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I thought I knew car culture, since I grew up in Southern California, spent time with family in Detroit and have undertaken my fair share of road trips. Yet, the breadth and depth of the work in the nearly 1,000 submissions that I reviewed reminded me of the incredible variety of what we collectively think of as car culture. The best work went beyond just showing me a person, place, or thing within car culture. The outstanding work used the best photographic tools and techniques to make me look at car culture with a new eye.
We know that car culture is global. Before this, I hadn't fully appreciated just how global the culture of photographing the car has become. The work I saw and the show you are viewing remind us that internationally, the car can be a symbol of an freedom, a tool for mobility, a rusting leftover, a mark of wealth, a blight on the urban landscape, or the handiwork of a master craftsperson.
Just as car culture has clearly gone global, so the tools and techniques of photographing that same culture have spread across the planet. The best photographs that I viewed (and selected) had elements of the local culture, great use of the photographic tools and interesting subject matter. Collectively, these elements resulted in images that conveyed a mood as much as they simply "showed me" car culture.
As a photo-educator, I look at moments like this jurying as "teaching moments." If your work did not make it into the final exhibition(s) and you look at the winners and say "my work is as good as that," you may be right. Making the final selection was very, very hard, because images that were of similar strength and drama were often different in very subtle ways. For example, an odd element in one corner of an image or less than perfect lighting another could be the difference between the selected images and the images left behind. The best way to learn from this is to look at your own images and the winning images that are similar and figure out the subtle but important differences. That will help you grow as a photographer, which is what photographers across the globe should all want to do.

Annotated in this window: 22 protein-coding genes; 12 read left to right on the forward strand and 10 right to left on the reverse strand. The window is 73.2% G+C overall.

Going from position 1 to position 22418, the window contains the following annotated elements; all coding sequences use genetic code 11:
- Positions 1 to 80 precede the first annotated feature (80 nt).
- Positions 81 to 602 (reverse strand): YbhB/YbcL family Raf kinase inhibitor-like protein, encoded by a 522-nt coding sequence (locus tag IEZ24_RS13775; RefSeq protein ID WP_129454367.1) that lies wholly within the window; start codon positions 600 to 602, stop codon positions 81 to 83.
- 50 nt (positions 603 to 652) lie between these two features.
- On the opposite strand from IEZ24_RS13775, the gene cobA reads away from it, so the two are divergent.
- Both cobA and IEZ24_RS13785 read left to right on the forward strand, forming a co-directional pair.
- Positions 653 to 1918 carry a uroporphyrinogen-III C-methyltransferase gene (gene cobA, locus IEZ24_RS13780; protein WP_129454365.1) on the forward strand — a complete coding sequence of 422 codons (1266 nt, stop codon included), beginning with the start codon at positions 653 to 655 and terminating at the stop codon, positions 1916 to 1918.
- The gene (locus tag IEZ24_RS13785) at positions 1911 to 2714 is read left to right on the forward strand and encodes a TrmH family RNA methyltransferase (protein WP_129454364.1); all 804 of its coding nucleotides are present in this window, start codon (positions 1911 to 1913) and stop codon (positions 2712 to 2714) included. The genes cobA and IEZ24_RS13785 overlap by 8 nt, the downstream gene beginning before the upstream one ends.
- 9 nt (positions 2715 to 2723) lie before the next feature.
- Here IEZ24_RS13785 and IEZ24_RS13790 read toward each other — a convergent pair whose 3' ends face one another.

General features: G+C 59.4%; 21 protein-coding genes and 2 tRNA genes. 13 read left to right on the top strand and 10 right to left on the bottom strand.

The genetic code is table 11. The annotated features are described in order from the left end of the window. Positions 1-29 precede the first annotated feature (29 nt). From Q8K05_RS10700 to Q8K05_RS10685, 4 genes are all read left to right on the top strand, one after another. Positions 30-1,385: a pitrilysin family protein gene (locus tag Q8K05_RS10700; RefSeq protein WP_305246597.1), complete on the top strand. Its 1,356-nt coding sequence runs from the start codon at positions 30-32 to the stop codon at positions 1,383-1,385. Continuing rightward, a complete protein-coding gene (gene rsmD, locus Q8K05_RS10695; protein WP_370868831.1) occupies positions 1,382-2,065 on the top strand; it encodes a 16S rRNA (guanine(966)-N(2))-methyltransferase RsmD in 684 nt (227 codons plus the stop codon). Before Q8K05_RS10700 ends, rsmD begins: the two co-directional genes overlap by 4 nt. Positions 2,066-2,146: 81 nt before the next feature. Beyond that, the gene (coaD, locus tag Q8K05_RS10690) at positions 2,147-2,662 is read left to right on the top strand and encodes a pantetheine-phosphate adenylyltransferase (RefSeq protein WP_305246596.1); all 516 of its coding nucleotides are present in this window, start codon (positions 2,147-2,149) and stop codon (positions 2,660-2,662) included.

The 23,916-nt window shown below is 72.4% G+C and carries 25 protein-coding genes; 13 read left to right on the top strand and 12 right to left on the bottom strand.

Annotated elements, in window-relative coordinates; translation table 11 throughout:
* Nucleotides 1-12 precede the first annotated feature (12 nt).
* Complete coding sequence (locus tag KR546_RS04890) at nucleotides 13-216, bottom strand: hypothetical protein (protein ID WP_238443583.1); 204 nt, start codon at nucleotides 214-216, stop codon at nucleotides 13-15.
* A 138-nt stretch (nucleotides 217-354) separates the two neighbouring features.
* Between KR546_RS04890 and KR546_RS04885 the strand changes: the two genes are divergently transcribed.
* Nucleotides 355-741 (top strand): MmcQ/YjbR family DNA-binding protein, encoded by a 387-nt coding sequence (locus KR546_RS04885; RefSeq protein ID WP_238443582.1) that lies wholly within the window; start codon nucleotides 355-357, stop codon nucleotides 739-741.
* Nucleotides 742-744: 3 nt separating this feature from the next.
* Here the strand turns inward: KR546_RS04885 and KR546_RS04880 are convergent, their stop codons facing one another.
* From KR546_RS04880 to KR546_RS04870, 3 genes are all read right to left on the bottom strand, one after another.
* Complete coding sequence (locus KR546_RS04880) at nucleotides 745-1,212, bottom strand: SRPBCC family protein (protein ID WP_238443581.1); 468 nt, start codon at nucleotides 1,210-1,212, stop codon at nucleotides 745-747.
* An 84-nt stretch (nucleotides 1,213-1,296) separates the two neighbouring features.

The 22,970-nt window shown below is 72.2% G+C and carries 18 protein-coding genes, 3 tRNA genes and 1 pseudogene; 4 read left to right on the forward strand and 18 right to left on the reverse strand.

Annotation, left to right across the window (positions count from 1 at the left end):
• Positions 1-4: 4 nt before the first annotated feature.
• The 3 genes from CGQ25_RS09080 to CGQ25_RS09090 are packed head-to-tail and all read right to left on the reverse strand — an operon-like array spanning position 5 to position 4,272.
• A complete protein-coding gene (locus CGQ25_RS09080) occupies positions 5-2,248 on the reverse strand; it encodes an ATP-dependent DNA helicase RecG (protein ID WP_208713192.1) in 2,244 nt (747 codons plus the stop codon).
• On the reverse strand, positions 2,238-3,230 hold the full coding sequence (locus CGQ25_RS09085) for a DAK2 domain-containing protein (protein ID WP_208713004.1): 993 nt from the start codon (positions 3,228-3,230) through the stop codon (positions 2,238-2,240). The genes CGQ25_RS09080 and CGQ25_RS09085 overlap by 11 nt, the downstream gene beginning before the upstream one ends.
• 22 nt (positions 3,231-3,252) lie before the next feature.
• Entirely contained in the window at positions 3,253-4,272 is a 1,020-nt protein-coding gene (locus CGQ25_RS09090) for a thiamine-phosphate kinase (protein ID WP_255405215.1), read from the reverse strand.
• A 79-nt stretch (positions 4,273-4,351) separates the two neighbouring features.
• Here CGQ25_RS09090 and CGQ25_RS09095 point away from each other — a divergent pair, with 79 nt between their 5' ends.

The best photographs selected were like any great photographs. They have a universal appeal yet they take us inside the imagination and eye of the photographer. They enable us to partake of some part of car culture through an image that is both intellectually interesting and emotionally evocative.
- David H. Wells
David H. Wells is an award winning freelance photographer/video maker using whatever technology he can to create visual narratives. He is based in Providence, Rhode Island, affiliated with Aurora Photos and is also a photo-educator. One editor described him as a “…specialist in intercultural communication and visual narratives that excel in their creative mastery of light, shadow and sound, stills and video.”
Wells became the photographer he is today by first trying on the styles and/or methods of other well-known and historic photographers. Then he mastered the challenging discipline of color slide film. He fused all of these experiences, over thirty-plus years, to develop his own style, built on a mastery of light, exposure and tonality, framing and composition with predictable and consistent control over focus and depth of field. As a photography educator, he leads students to learn how to consistently master these same elements of photography. He was featured in Photo District News as one of “The Best Workshop Instructors.”
His project on the pesticide poisoning of California farm workers was nominated for a Pulitzer Prize by the Philadelphia Inquirer. Over the years he has worked on assignment for such magazines as Fortune, Life, National Geographic, Newsweek, The Sunday New York Times, Time, etc. He also worked for corporations such as Consolidated Natural Gas and DuPont as well as for non-profits such as the Ford Foundation and the New Israel Fund.
His work has been in over fifty exhibitions and he has taught workshops at the International Center for Photography in NYC and at the Maine Media Workshops. He has received two Fulbright fellowships, a grant from Nikon/N.P.P.A., a fellowship from the Pennsylvania Council on the Arts and fellowship from the MacArthur Foundation’s Program of Research and Writing on International Peace and Cooperation.
David H. Wells's website.
Cars play a central role in our global culture. It's hard to image life without them. We hold antique car rallies, NASCAR races, and participate in Sunday drives and drive-in movies. But, we also realize the impact they have on our existence and our environment.
For this exhibition we sought photographs of cars of any type. Abstractions of fenders, social documents of teens behind the wheel, demolition derbies, highway breakdowns, car shows and car graveyards -- the sky (and the open road) was the limit!